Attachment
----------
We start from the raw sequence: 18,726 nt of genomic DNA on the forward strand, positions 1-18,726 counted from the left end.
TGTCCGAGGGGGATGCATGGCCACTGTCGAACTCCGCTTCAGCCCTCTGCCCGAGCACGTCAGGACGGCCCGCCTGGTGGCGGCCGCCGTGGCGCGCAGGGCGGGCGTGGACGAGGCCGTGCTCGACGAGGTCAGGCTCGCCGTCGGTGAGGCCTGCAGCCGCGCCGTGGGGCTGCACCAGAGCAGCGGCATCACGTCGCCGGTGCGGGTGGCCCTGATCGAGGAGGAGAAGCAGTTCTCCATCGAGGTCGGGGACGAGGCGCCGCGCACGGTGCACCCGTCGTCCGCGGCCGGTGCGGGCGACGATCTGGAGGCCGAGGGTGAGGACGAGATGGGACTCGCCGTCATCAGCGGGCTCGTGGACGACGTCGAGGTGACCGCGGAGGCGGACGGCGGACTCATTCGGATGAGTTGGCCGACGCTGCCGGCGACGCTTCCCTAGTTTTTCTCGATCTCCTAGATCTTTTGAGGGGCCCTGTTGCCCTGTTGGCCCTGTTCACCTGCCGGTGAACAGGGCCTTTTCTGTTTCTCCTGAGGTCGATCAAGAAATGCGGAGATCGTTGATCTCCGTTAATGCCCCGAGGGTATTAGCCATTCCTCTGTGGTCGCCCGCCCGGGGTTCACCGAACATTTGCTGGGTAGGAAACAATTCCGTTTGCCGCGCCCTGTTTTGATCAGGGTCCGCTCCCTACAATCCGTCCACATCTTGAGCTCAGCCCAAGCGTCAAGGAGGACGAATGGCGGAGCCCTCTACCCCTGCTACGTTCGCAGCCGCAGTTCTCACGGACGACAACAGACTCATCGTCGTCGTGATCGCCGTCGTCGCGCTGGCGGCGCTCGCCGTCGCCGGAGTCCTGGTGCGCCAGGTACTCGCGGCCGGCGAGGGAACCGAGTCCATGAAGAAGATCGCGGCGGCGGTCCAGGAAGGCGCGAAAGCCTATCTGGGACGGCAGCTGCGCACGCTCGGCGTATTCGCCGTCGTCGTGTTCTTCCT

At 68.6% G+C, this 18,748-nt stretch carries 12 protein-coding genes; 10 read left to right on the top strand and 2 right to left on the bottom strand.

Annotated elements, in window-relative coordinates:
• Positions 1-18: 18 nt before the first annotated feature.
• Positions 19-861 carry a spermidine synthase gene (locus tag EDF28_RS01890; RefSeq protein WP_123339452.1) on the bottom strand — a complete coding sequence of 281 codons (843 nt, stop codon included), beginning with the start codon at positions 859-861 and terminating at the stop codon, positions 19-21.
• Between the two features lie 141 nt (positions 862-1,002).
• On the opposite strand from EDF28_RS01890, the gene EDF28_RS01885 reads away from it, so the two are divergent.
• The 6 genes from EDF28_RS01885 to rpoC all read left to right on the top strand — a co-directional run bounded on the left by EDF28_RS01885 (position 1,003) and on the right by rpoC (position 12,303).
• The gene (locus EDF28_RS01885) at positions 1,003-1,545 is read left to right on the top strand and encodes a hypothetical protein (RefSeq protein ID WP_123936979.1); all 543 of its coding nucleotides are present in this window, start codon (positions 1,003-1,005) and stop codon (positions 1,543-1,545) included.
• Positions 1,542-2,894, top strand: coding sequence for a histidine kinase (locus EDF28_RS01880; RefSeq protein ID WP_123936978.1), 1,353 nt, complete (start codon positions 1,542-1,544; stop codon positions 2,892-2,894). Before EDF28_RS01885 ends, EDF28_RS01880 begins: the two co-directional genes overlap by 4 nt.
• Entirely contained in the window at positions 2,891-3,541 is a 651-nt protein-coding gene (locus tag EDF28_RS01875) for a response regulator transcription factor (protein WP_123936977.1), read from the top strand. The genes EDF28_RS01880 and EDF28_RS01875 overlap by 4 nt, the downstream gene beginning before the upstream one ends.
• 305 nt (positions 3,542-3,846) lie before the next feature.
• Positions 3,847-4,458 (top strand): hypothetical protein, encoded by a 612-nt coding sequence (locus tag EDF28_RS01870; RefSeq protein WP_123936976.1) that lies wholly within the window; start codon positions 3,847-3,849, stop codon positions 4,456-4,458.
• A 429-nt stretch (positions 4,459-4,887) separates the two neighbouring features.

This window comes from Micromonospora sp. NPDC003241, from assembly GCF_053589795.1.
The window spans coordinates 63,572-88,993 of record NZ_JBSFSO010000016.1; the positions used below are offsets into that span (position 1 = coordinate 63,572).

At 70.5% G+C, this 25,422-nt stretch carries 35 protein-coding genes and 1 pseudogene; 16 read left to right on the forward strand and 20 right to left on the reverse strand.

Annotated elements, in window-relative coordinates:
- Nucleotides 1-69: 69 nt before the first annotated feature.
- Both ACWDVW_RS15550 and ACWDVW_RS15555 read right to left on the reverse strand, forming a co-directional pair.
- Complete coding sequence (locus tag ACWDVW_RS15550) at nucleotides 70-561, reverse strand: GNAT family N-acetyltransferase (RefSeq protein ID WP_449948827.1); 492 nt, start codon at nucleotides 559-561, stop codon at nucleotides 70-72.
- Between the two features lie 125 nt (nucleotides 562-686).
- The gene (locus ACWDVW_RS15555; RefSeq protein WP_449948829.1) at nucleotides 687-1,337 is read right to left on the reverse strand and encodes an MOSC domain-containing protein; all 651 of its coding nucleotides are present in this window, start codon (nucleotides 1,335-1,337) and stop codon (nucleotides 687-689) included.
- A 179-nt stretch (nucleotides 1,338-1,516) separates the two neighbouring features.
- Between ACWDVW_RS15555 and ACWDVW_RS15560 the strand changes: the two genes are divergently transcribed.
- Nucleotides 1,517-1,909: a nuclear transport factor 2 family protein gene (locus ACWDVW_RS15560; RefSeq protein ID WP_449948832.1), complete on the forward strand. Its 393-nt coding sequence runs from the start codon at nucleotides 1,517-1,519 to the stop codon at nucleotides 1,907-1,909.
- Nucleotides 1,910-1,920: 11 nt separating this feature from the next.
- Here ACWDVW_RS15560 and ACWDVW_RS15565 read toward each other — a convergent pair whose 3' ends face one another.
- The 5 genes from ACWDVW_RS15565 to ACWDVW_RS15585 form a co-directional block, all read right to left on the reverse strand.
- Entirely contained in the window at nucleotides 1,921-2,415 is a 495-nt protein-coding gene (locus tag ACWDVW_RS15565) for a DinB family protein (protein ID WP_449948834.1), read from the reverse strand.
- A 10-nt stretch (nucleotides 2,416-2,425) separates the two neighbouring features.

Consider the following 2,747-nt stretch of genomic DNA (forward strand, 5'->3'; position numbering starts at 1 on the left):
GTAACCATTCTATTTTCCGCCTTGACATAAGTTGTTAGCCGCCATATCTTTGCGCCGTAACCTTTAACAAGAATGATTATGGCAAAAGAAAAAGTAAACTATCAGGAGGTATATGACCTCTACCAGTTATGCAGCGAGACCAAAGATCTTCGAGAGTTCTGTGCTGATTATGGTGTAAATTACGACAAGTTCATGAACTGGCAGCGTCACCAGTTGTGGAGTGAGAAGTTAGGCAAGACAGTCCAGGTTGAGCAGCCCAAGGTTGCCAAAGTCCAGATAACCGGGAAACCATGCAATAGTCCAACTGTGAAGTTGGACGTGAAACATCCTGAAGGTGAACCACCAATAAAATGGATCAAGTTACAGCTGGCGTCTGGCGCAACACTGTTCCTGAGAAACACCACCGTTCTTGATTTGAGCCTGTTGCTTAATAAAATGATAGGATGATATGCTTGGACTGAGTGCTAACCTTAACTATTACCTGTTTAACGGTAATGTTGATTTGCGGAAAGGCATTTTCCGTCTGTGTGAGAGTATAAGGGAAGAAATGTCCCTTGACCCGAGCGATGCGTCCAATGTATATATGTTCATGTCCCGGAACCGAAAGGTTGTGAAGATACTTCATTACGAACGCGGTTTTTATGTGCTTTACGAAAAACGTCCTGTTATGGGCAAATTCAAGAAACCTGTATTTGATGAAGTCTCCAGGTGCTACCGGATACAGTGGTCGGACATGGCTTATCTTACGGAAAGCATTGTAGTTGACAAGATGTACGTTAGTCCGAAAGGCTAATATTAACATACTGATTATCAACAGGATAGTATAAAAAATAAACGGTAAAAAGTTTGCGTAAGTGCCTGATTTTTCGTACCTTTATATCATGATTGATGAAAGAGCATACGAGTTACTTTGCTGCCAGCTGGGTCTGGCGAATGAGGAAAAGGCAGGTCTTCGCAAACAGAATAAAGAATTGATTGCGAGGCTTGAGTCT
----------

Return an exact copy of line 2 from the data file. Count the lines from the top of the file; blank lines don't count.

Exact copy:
TGTCCGAGGGGGATGCATGGCCACTGTCGAACTCCGCTTCAGCCCTCTGCCCGAGCACGTCAGGACGGCCCGCCTGGTGGCGGCCGCCGTGGCGCGCAGGGCGGGCGTGGACGAGGCCGTGCTCGACGAGGTCAGGCTCGCCGTCGGTGAGGCCTGCAGCCGCGCCGTGGGGCTGCACCAGAGCAGCGGCATCACGTCGCCGGTGCGGGTGGCCCTGATCGAGGAGGAGAAGCAGTTCTCCATCGAGGTCGGGGACGAGGCGCCGCGCACGGTGCACCCGTCGTCCGCGGCCGGTGCGGGCGACGATCTGGAGGCCGAGGGTGAGGACGAGATGGGACTCGCCGTCATCAGCGGGCTCGTGGACGACGTCGAGGTGACCGCGGAGGCGGACGGCGGACTCATTCGGATGAGTTGGCCGACGCTGCCGGCGACGCTTCCCTAGTTTTTCTCGATCTCCTAGATCTTTTGAGGGGCCCTGTTGCCCTGTTGGCCCTGTTCACCTGCCGGTGAACAGGGCCTTTTCTGTTTCTCCTGAGGTCGATCAAGAAATGCGGAGATCGTTGATCTCCGTTAATGCCCCGAGGGTATTAGCCATTCCTCTGTGGTCGCCCGCCCGGGGTTCACCGAACATTTGCTGGGTAGGAAACAATTCCGTTTGCCGCGCCCTGTTTTGATCAGGGTCCGCTCCCTACAATCCGTCCACATCTTGAGCTCAGCCCAAGCGTCAAGGAGGACGAATGGCGGAGCCCTCTACCCCTGCTACGTTCGCAGCCGCAGTTCTCACGGACGACAACAGACTCATCGTCGTCGTGATCGCCGTCGTCGCGCTGGCGGCGCTCGCCGTCGCCGGAGTCCTGGTGCGCCAGGTACTCGCGGCCGGCGAGGGAACCGAGTCCATGAAGAAGATCGCGGCGGCGGTCCAGGAAGGCGCGAAAGCCTATCTGGGACGGCAGCTGCGCACGCTCGGCGTATTCGCCGTCGTCGTGTTCTTCCT